Our success in measuring Si with NIRS across several plant lineages, representing different plant phenological stages and a range of ecological contexts, may also be due to the single type of Si structure in plants. Whereas the often transient and species-specific character of associations between minerals and organic or hydrated molecules (Clark et al., 1987) may limit the applicability of NIRS for mineral analysis to a well-defined population (plant species, sampling time; Foley et al., 1998), Si in plants is only known to occur as a hydrated condensate of orthosilicic acid (Si(OH)4). However, narrowing the calibration dataset to graminoids and finally to Deschampsia cespitosa resulted in a clear increase in accuracy (lower RMSEP) and a regression slope close to one in the case of Deschampsia cespitosa. We suggest that this increase in calibration model accuracy is related to plant group/species dependent locations of bSi formation. Cell-silicification shows clear phylogenetic differences. In monocotyledons, silica is more often deposited in the cell lumen of “silica cells,” and as “silica bodies” on cells, while dicotyledons more often show silica deposits within or underneath the cell wall (Piperno, 1988). In addition, plant lineages differ in the type of tissues which are silicified; in grasses, Si is preferentially deposited as a layer beneath the cuticle (Prychid et al., 2004), the Pteridaceae (ferns) and Equisetaceae (horsetails) mostly show silicification within and at epidermal cells (Kaufman et al., 1971; Sundue, 2009), while orchids (Orchidaceae) are characterized by silica bodies in the sclerenchyma (Møller and Rasmussen, 1984). Moreover, depending on the condensation environment (e.g., Si(OH)4 concentration, temperature, pH), the silica condensate can differ significantly in density and composition (Perry et al., 2003). Si also shows strong interactions with plant biomolecules such as cellulose (Perry and Lu, 1992), phenol- or lignin-carbohydrate complexes (Inanaga and Okasaka, 1995; Inanaga et al., 1995), callose (Law and Exley, 2011), and proteins (Perry and Keeling-Tucker, 2003). Although little is known about these chemical interactions, Si possibly links to these complex plant biomolecules through dihydrogen bonds (Zhang et al., 2013). As different condensation locations are characterized by different plant biomolecules, this strong interaction with the organic plant environment may result in an additional chemical and spectral difference in silica between plant lineages, which may explain the better calibration model for graminoids separately. Plant lineages show a large variation in the absolute bSi concentration (Hodson et al., 2005), possibly also influencing the characteristics of the individual Si condensates and its interactions with the organic environment. Finally, the three calibration models may also be confounded by other plant compounds as lignin, cellulose, and phenolics, which are, in some plant families, closely related to plant silica (Schoelynck et al., 2010; Cooke and Leishman, 2012). However, our dataset was not large enough to compare NIRS calibration model characteristics for different plant groups and further research is needed to assess the importance of plant group/species specific calibrations.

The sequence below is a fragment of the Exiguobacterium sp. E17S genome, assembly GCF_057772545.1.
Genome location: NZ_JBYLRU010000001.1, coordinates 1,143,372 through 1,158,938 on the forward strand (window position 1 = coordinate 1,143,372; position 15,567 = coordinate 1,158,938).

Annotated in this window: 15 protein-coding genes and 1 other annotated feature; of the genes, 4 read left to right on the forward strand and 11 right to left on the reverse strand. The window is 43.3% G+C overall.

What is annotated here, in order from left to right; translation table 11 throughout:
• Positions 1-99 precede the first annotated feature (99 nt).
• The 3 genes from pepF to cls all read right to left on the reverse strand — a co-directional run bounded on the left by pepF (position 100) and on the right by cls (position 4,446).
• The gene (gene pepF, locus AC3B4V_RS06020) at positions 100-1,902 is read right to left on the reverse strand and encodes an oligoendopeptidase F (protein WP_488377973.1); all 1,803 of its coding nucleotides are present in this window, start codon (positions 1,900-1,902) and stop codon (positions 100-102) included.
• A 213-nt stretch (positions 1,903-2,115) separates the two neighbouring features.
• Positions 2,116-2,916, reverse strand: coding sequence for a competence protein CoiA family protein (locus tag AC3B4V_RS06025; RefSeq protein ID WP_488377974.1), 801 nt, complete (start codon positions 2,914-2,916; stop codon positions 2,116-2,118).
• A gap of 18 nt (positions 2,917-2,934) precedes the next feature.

Method Efficiency and Cost, and Future Challenges
Using NIRS for plant Si analysis significantly reduces the operational and time costs. The time for sample drying is dependent on the amount of samples dried at the same time, but in all cases it is small and identical for both methods, and is therefore omitted from this estimation. In both methods, it took about 5 min to grind each sample using a ball-mill. In the reference method, about 30 mg of each plant sample was weighed, bSi was extracted in an alkaline solution and the extract was analyzed spectrophotometrically. Because this reference method was already highly optimized, e.g., by using an automated spectrophotometric device (SKALAR, 332 samples per run), each of these three steps only took about 3 min. When plant Si was analyzed by using NIRS scanning, it took 3 min per sample for the production of a tablet and 1.5 min per sample for the NIRS scan itself. As such, our calibration shows that the use of NIRS may reduce the analysis time by at least 30% compared to the chosen reference method for plant Si analysis, which is comparable to that reported for XRF spectroscopy (Reidinger et al., 2012). However, most time was still spent on the pre-treatment (drying, grinding, making tablet) of the plant sample. We believe that this pre-treatment may explain our strong calibration across largely differing plant species. However, omitting the grinding and rather extending the NIRS method to dried unground plant samples may be worthwhile as it results in a considerable progress in time efficiency, reducing the analysis time to 1.5 min after drying (90% reduction). The application to unground samples would introduce the structure of the plant leaf as an important calibration factor. Leaf structure strongly differs between plant species. Although a scatter correction of the NIR spectra may reduce the influence of structure (e.g., Gislum et al., 2004), the earlier described plant family specific location of silica deposition probably requires separate calibrations for each plant family or even plant species. Application of NIRS on fresh plant material, which would exclude all sample pre-treatment and allow for in situ non-destructive field monitoring of plant silicon, shows some larger challenges as all wavelength zones with high influence on our calibration model were situated in zones typical for O–H bonds of water, which should be avoided when working with fresh plant samples (e.g., Foley et al., 1998; Morón et al., 2007). Finally, we recommend other studies to carefully consider whether washing of the plant samples is needed in order to remove dust/soil particles. This will extend the analysis time, but is a common factor for both the chemical and the spectral analysis method.